On Wednesday, South Carolina Sen. Tim Scott––the only black senator at the Republican conference and one of just two in the upper chamber––delivered a personal speech on the Senate floor addressing the “deep divide” between communities and law enforcement. In the course of one year as an elected official, Scott asserted, he has been pulled over by law enforcement no less than seven times. “Was I speeding sometimes? Sure,” he admitted. “But the vast majority of the time I was pulled over for driving a new car in the wrong neighborhood or something else just as trivial.” Scott’s address is the second of three in response to a lone gunman shooting and killing five officers in Dallas last week.
Scott’s experiences underscored a need to acknowledge the “trust gap” between the black community and police: “[Because] while so many officers do good ― and we should be very thankful in support of all those officers that do good ― some simply do not. I’ve experienced it myself,” he said. He then described several encounters with police officers, including one where he was stopped because the officer suspected his car had been stolen. Scott’s brother, a major with the U.S. Army, experienced a similar incident. He then told the story of one of his staffers, who was “pulled over so many times here in D.C. for absolutely no reason other than driving a nice car.” The staffer eventually traded in his Chrysler for a “more obscure form of transportation” to avoid being targeted.
Scott’s professional status has not spared him from the humiliation of racial profiling. He recalled the time a Capitol police officer demanded Scott show identification. “It’s easy to identify a U.S. senator by our pin,” Scott said. “I recall walking into an office building just last year after being here for five years on the Capitol, and the officer looked at me, with a little attitude, and said: ‘The pin, I know. You, I don’t. Show me your ID.’ I’ll tell you, I was thinking to myself, ‘Either he thinks I’m committing a crime, impersonating a member of Congress’― or, or what? Well, I’ll tell you that later that evening I received a phone call from his supervisor apologizing for the behavior. Mr. President, that is at least the third phone call that I’ve received from a supervisor or the chief of police since I’ve been in the Senate.”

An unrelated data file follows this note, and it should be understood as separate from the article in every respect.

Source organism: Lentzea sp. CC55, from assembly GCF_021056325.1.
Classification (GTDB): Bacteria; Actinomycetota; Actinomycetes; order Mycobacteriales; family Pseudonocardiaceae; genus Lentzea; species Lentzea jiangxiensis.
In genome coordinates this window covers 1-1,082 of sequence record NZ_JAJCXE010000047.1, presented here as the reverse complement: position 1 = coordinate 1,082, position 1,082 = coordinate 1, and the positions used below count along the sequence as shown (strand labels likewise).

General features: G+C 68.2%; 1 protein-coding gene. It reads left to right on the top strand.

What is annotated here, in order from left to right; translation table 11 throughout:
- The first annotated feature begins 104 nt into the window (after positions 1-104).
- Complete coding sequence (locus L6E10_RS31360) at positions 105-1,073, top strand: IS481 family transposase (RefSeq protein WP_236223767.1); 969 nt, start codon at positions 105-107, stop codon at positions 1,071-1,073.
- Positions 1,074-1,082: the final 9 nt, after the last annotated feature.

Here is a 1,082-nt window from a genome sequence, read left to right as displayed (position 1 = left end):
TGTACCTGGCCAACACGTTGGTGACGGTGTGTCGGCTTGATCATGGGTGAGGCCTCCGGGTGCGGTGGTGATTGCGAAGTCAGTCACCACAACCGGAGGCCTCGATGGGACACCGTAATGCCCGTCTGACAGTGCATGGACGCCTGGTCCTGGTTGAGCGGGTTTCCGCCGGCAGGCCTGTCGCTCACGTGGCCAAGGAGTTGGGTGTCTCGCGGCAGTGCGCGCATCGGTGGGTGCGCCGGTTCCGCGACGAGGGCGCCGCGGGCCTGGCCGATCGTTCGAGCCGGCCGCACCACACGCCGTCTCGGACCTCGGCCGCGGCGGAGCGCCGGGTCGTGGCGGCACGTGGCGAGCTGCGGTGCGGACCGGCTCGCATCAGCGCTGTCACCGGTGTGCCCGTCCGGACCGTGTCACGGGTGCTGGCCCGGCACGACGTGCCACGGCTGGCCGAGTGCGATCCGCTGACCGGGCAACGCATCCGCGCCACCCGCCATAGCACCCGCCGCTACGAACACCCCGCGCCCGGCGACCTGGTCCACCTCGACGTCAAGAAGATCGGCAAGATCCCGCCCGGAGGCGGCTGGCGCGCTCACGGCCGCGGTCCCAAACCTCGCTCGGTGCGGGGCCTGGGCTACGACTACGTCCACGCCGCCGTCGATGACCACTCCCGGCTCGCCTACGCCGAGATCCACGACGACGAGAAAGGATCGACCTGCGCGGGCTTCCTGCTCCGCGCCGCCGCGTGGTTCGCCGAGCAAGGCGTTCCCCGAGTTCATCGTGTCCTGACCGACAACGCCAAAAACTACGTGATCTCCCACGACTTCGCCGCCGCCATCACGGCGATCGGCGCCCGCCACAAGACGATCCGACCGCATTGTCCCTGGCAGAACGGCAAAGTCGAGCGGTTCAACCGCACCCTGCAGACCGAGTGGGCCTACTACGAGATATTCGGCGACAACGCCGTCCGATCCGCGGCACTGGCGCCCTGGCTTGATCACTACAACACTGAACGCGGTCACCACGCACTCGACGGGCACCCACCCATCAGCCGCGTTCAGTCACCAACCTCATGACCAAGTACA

Scott implored his colleagues in the Senate to “imagine the frustration, the irritation, the sense of a loss of dignity that accompanies each of those stops.” He ended his speech with a
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plea to his fellow senators to “recognize that just because you do not feel the pain, the anguish of another, does not mean it does not exist.” Scott pledged to offer solutions “on how we get to where we need to go” and plans to speak further on the issue today.
Sen. Barbara Boxer (D-California) praised Scott for his honesty. “We don’t have enough diversity here,” Boxer said. “Let me just be clear: As much as all of us want to walk in each other’s shoes, because each of us has different experiences in our lives, it really matters who’s in the room, who’s at the microphone and who’s sharing the truth. And you have shared a truth with us today.”
The deeply personal speech comes after two highly publicized incidents in which black men were killed by police officers, both of which were captured live on video. Last Tuesday, Alton Sterling, of Baton Rouge, Louisiana, was shot and killed during an altercation with two police officers. The officers responded to an anonymous tip about a man threatening people with a gun outside a convenience store. Video footage from eyewitnesses shows police ordering Sterling to get on the ground before tackling him and pinning him down. Sterling was shot several times and killed. Witnesses later confirmed that Sterling did have a gun in his pocket, but that he never showed anyone the weapon.
The following day, Philando Castile was shot and killed by an officer during a traffic stop in Falcon Heights, Minnesota while his fiancée and 4-year old daughter sat in the car. The shooting made headlines after Castille’s fiancée, Diamond Reynolds, livestreamed the bloody aftermath on Facebook. According to Reynolds, Castille told the officer he had a firearm he was licensed to carry. The officer shot him as he reached into his pocket for his wallet and identification.
The issues are certain to shift the conversation during an already heated presidential election which has highlighted gun violence and inequity within the criminal justice reform as crucial issues.